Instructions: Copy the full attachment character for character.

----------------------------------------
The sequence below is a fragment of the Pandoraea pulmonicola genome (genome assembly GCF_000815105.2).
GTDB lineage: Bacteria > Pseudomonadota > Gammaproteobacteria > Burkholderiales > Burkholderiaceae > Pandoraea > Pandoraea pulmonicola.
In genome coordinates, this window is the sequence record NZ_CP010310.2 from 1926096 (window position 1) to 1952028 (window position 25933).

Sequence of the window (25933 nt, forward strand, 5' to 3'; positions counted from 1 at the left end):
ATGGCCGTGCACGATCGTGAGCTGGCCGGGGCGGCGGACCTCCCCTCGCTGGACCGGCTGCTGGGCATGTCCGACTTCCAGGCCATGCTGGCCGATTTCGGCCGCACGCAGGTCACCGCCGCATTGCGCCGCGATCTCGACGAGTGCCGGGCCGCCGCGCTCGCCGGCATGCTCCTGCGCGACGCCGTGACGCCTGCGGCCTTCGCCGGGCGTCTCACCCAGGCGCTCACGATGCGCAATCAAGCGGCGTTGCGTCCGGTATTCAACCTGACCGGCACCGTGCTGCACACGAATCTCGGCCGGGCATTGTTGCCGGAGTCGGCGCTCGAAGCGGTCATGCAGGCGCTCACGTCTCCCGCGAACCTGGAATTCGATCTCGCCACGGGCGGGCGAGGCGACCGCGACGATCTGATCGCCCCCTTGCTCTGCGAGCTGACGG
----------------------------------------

The sequence below is a fragment of the Pandoraea pulmonicola genome (genome assembly GCF_000815105.2).
GTDB lineage: Bacteria > Pseudomonadota > Gammaproteobacteria > Burkholderiales > Burkholderiaceae > Pandoraea > Pandoraea pulmonicola.
In genome coordinates, this window is the sequence record NZ_CP010310.2 from 1926096 (window position 1) to 1952028 (window position 25933).

Sequence of the window (25933 nt, forward strand, 5' to 3'; positions counted from 1 at the left end):
ATGGCCGTGCACGATCGTGAGCTGGCCGGGGCGGCGGACCTCCCCTCGCTGGACCGGCTGCTGGGCATGTCCGACTTCCAGGCCATGCTGGCCGATTTCGGCCGCACGCAGGTCACCGCCGCATTGCGCCGCGATCTCGACGAGTGCCGGGCCGCCGCGCTCGCCGGCATGCTCCTGCGCGACGCCGTGACGCCTGCGGCCTTCGCCGGGCGTCTCACCCAGGCGCTCACGATGCGCAATCAAGCGGCGTTGCGTCCGGTATTCAACCTGACCGGCACCGTGCTGCACACGAATCTCGGCCGGGCATTGTTGCCGGAGTCGGCGCTCGAAGCGGTCATGCAGGCGCTCACGTCTCCCGCGAACCTGGAATTCGATCTCGCCACGGGCGGGCGAGGCGACCGCGACGATCTGATCGCCCCCTTGCTCTGCGAGCTGACGG